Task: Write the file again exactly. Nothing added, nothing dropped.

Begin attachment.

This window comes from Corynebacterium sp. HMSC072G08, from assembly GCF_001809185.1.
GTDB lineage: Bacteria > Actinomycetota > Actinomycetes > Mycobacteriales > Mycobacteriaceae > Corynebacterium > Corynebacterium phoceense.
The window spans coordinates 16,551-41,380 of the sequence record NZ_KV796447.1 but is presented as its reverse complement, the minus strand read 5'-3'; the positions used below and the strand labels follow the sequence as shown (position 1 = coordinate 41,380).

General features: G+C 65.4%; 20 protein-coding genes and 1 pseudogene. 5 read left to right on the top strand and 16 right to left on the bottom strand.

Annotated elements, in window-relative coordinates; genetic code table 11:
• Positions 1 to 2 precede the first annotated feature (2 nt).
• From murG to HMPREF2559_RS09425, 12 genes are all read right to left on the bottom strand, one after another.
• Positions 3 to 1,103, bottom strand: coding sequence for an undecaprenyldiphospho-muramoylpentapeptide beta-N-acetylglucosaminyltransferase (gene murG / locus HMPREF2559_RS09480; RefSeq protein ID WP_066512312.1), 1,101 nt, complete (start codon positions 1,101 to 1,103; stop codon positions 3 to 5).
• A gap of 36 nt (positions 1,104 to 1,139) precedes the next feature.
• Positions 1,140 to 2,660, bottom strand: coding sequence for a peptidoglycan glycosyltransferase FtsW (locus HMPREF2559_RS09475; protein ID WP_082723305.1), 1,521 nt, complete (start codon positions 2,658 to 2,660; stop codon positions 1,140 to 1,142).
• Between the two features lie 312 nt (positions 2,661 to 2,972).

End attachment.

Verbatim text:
This window comes from Corynebacterium sp. HMSC072G08, from assembly GCF_001809185.1.
GTDB lineage: Bacteria > Actinomycetota > Actinomycetes > Mycobacteriales > Mycobacteriaceae > Corynebacterium > Corynebacterium phoceense.
The window spans coordinates 16,551-41,380 of the sequence record NZ_KV796447.1 but is presented as its reverse complement, the minus strand read 5'-3'; the positions used below and the strand labels follow the sequence as shown (position 1 = coordinate 41,380).

General features: G+C 65.4%; 20 protein-coding genes and 1 pseudogene. 5 read left to right on the top strand and 16 right to left on the bottom strand.

Annotated elements, in window-relative coordinates; genetic code table 11:
• Positions 1 to 2 precede the first annotated feature (2 nt).
• From murG to HMPREF2559_RS09425, 12 genes are all read right to left on the bottom strand, one after another.
• Positions 3 to 1,103, bottom strand: coding sequence for an undecaprenyldiphospho-muramoylpentapeptide beta-N-acetylglucosaminyltransferase (gene murG / locus HMPREF2559_RS09480; RefSeq protein ID WP_066512312.1), 1,101 nt, complete (start codon positions 1,101 to 1,103; stop codon positions 3 to 5).
• A gap of 36 nt (positions 1,104 to 1,139) precedes the next feature.
• Positions 1,140 to 2,660, bottom strand: coding sequence for a peptidoglycan glycosyltransferase FtsW (locus HMPREF2559_RS09475; protein ID WP_082723305.1), 1,521 nt, complete (start codon positions 2,658 to 2,660; stop codon positions 1,140 to 1,142).
• Between the two features lie 312 nt (positions 2,661 to 2,972).